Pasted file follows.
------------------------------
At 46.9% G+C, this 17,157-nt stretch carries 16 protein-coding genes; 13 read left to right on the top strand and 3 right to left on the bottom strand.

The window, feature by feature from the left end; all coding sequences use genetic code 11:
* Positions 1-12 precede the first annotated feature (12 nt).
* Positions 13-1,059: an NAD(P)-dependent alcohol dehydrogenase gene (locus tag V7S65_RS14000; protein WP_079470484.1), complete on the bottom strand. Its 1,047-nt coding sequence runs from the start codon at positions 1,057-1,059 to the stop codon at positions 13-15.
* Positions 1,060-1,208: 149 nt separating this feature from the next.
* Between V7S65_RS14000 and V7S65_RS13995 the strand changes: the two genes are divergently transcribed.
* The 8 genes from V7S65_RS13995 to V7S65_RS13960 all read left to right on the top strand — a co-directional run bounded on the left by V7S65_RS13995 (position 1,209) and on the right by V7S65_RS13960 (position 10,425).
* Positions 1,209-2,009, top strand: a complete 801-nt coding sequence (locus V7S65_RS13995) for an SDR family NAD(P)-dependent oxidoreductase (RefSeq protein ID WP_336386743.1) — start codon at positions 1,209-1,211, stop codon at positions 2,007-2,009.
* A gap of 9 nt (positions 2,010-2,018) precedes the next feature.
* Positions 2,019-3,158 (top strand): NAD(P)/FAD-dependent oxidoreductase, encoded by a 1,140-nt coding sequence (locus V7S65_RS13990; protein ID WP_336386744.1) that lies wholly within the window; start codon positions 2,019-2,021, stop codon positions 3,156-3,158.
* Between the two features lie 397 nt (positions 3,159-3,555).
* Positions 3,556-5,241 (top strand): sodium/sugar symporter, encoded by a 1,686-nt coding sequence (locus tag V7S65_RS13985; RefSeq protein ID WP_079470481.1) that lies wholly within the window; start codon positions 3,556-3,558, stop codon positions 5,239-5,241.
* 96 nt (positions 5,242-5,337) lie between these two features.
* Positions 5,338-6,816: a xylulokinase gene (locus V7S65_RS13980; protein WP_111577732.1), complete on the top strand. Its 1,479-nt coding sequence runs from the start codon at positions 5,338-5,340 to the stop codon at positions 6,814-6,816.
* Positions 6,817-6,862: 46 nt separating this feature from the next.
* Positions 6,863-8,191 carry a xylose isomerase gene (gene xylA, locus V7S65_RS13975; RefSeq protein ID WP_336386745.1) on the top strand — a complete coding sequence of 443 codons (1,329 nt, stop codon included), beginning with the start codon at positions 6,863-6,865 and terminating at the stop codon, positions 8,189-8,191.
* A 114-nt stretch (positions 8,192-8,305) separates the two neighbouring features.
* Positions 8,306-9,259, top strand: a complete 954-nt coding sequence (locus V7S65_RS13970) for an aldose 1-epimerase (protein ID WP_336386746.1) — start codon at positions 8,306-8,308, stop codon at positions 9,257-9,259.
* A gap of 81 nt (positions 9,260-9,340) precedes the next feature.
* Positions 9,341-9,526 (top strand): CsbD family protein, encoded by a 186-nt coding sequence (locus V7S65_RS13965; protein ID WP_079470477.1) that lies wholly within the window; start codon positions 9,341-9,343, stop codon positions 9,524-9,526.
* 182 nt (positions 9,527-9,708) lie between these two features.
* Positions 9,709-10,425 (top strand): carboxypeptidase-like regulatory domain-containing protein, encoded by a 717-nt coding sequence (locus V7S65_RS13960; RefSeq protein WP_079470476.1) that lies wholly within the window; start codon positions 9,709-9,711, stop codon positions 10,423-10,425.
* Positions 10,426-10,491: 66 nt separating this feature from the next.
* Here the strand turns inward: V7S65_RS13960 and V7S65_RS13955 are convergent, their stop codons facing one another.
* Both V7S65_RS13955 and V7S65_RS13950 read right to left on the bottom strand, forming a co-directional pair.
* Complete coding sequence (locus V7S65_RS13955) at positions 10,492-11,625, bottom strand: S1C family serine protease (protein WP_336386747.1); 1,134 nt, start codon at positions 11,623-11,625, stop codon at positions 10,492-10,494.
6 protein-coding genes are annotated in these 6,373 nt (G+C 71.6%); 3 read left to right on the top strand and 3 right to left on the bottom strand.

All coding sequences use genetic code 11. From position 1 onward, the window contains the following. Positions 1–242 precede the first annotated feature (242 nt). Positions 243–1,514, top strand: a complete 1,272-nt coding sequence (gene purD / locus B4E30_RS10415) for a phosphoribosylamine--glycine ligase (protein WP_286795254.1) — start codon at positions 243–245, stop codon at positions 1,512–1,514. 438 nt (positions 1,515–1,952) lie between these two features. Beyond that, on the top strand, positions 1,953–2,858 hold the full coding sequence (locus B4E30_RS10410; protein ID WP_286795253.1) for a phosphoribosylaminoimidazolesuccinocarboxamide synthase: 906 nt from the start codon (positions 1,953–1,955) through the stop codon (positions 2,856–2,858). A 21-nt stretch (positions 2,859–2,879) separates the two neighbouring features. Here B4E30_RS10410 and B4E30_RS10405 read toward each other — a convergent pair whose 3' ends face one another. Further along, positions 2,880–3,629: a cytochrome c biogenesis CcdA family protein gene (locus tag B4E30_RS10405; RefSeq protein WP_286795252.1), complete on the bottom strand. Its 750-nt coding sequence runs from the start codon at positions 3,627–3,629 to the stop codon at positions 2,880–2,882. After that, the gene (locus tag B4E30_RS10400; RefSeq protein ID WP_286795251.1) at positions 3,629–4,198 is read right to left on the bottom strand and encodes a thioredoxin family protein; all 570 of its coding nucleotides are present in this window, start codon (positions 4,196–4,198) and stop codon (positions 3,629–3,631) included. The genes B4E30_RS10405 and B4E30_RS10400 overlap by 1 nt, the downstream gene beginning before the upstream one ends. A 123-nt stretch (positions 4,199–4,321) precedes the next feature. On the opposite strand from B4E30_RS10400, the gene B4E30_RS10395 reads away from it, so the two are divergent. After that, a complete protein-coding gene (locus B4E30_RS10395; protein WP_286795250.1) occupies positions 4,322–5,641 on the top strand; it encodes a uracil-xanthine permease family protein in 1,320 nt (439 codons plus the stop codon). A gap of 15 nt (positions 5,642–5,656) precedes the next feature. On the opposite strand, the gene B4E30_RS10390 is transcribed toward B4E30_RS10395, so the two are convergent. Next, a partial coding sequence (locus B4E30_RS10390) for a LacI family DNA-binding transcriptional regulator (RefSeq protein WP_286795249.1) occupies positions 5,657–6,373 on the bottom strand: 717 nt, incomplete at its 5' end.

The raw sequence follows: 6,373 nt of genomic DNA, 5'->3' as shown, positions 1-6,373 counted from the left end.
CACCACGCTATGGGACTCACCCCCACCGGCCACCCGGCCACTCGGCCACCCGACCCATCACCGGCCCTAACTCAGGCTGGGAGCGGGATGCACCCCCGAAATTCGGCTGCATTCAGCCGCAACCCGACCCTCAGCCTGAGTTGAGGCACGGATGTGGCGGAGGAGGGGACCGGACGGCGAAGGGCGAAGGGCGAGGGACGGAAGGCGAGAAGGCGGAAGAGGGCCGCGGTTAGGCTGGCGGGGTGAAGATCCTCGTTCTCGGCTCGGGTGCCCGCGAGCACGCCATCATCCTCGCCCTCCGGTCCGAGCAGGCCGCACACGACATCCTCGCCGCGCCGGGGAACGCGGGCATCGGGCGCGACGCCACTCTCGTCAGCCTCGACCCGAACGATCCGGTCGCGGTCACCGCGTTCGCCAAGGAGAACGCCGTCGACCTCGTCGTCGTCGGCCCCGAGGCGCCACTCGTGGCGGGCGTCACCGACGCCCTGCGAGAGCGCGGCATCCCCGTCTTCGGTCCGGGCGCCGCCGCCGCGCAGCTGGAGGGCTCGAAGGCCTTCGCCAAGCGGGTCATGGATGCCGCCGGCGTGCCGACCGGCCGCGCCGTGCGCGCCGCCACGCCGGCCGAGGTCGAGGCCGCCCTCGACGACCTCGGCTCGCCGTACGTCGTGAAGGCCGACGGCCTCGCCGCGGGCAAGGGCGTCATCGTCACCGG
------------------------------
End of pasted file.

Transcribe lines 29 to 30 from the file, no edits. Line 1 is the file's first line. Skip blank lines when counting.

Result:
The raw sequence follows: 6,373 nt of genomic DNA, 5'->3' as shown, positions 1-6,373 counted from the left end.
CACCACGCTATGGGACTCACCCCCACCGGCCACCCGGCCACTCGGCCACCCGACCCATCACCGGCCCTAACTCAGGCTGGGAGCGGGATGCACCCCCGAAATTCGGCTGCATTCAGCCGCAACCCGACCCTCAGCCTGAGTTGAGGCACGGATGTGGCGGAGGAGGGGACCGGACGGCGAAGGGCGAAGGGCGAGGGACGGAAGGCGAGAAGGCGGAAGAGGGCCGCGGTTAGGCTGGCGGGGTGAAGATCCTCGTTCTCGGCTCGGGTGCCCGCGAGCACGCCATCATCCTCGCCCTCCGGTCCGAGCAGGCCGCACACGACATCCTCGCCGCGCCGGGGAACGCGGGCATCGGGCGCGACGCCACTCTCGTCAGCCTCGACCCGAACGATCCGGTCGCGGTCACCGCGTTCGCCAAGGAGAACGCCGTCGACCTCGTCGTCGTCGGCCCCGAGGCGCCACTCGTGGCGGGCGTCACCGACGCCCTGCGAGAGCGCGGCATCCCCGTCTTCGGTCCGGGCGCCGCCGCCGCGCAGCTGGAGGGCTCGAAGGCCTTCGCCAAGCGGGTCATGGATGCCGCCGGCGTGCCGACCGGCCGCGCCGTGCGCGCCGCCACGCCGGCCGAGGTCGAGGCCGCCCTCGACGACCTCGGCTCGCCGTACGTCGTGAAGGCCGACGGCCTCGCCGCGGGCAAGGGCGTCATCGTCACCGG